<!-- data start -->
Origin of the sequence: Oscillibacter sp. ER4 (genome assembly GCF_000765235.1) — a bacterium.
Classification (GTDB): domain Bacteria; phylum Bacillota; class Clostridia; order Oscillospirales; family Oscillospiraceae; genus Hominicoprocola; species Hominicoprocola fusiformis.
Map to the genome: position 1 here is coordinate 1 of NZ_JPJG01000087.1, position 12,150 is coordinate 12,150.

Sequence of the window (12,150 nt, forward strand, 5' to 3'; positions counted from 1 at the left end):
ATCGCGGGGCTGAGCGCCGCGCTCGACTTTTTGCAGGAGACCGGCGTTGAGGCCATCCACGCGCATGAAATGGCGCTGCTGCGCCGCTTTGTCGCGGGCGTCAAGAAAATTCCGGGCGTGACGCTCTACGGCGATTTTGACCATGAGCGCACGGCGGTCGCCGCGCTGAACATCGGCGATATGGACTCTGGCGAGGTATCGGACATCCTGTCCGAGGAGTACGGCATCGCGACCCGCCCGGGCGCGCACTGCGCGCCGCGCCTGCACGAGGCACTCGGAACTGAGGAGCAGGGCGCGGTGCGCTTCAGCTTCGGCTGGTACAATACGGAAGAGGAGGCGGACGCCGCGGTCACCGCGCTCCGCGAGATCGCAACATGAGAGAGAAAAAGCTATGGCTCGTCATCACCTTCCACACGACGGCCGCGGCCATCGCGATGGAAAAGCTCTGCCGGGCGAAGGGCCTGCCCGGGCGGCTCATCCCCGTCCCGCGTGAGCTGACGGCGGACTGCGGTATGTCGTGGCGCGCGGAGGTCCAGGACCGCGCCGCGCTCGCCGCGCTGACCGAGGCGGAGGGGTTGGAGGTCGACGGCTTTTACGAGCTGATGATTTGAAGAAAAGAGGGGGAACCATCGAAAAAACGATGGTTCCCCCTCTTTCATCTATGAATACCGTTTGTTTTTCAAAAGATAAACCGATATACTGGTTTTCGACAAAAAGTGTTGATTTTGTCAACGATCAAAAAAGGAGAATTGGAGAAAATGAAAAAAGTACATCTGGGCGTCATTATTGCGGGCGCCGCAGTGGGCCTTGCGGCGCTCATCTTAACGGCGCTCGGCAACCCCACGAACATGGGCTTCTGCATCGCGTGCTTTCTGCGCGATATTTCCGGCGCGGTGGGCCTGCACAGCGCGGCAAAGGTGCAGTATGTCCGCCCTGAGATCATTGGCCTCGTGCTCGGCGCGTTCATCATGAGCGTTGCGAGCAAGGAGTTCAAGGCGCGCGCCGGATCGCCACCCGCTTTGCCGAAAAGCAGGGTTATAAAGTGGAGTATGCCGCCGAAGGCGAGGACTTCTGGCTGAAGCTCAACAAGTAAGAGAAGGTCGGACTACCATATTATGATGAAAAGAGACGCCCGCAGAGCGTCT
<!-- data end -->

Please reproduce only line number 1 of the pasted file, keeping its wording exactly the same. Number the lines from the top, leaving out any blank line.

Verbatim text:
Origin of the sequence: Oscillibacter sp. ER4 (genome assembly GCF_000765235.1) — a bacterium.